18.        BEIJING HOTEL   26 April 2009.

Stayed at the Jian Yuan hotel in Xidan, 200 yn for a single room. Demolition along the main road near the metro station means the China Post building, mentioned previously as a reference point, has gone. For the hotel, take the south-east exit from Xidan station, go ahead and take the un-named third turning on the right. This is directly opposite the square clock tower on the other side of the main road. On the corner, partly hidden, is a pedestrian subway to Aviation Building, for airport buses from 05.30 to 21.00. At the end of this short road, turn left. The hotel is a few buildings along on the left, but is set back, so you only see it when you get there. At the end of this road are 4 OK - looking restaurants.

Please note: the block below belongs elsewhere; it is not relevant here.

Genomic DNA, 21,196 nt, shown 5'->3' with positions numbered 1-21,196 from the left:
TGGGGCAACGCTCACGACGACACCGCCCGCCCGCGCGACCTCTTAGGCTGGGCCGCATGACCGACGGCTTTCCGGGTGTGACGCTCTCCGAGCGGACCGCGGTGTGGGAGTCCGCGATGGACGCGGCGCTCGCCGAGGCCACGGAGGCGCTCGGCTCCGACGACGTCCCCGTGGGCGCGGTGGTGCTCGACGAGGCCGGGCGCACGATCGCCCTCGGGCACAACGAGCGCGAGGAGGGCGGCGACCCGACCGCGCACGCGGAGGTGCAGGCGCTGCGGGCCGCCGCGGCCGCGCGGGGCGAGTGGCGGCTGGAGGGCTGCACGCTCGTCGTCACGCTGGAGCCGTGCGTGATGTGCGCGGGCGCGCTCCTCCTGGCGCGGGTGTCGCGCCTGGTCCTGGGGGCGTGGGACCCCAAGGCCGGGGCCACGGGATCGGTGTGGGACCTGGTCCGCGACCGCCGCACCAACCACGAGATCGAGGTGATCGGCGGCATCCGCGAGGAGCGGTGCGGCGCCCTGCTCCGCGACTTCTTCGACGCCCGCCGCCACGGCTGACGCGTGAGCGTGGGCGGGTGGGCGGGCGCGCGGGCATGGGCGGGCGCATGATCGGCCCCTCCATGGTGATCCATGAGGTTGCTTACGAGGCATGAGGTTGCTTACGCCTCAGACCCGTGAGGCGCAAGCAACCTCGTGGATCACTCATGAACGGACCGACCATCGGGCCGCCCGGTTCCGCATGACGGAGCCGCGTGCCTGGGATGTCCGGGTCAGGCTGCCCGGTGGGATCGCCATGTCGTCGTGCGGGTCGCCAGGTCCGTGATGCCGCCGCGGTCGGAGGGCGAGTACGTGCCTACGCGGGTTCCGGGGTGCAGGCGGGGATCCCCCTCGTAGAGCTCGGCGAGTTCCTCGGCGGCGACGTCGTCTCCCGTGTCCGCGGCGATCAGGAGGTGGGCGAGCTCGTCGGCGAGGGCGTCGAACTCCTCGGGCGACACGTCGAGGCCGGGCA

* Mudanjiang still has a QJ in shed yard, seen on right of train arriving from Harbin.
* Changchun still has a SY in shed yard, on right side, south of station when travelling towards Shenyang.
* Lanzhou still has an OOU SY in works on north side of line about 15 km towards Xian. There are 2 DL.
* Trolleybus routes near Harbin and Shenyang stations have closed and wires are removed.
* Trolleybus routes remain at Hangzhou (to the left when leaving station) and Jinan (go straight ahead from station to the route on a main road about 600 m away).
* Shenyang station has a useful 24 hour Wang Ba in the north-western part of the main building.

David Thomas

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© 2009 David Thomas